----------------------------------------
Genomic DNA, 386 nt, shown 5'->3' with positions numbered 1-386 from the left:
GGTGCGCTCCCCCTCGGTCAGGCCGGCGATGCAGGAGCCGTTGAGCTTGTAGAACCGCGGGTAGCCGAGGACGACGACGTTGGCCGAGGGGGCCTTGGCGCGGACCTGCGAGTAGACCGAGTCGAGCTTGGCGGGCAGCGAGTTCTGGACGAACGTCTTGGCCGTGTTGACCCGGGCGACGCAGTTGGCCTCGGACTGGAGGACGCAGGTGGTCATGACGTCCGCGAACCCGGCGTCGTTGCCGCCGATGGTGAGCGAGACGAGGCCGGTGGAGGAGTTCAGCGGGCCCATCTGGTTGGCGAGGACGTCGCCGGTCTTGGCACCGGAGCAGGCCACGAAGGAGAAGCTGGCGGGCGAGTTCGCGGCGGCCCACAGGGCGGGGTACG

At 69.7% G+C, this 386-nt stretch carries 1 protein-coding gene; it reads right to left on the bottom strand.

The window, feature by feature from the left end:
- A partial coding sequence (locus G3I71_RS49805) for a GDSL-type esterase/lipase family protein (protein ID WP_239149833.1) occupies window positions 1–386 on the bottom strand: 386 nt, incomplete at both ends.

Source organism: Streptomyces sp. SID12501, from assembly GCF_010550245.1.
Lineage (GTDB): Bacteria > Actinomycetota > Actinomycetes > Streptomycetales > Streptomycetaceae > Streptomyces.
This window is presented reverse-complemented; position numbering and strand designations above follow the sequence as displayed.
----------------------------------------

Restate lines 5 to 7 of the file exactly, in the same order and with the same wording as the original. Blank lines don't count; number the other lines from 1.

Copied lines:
- A partial coding sequence (locus G3I71_RS49805) for a GDSL-type esterase/lipase family protein (protein ID WP_239149833.1) occupies window positions 1–386 on the bottom strand: 386 nt, incomplete at both ends.

Source organism: Streptomyces sp. SID12501, from assembly GCF_010550245.1.
Lineage (GTDB): Bacteria > Actinomycetota > Actinomycetes > Streptomycetales > Streptomycetaceae > Streptomyces.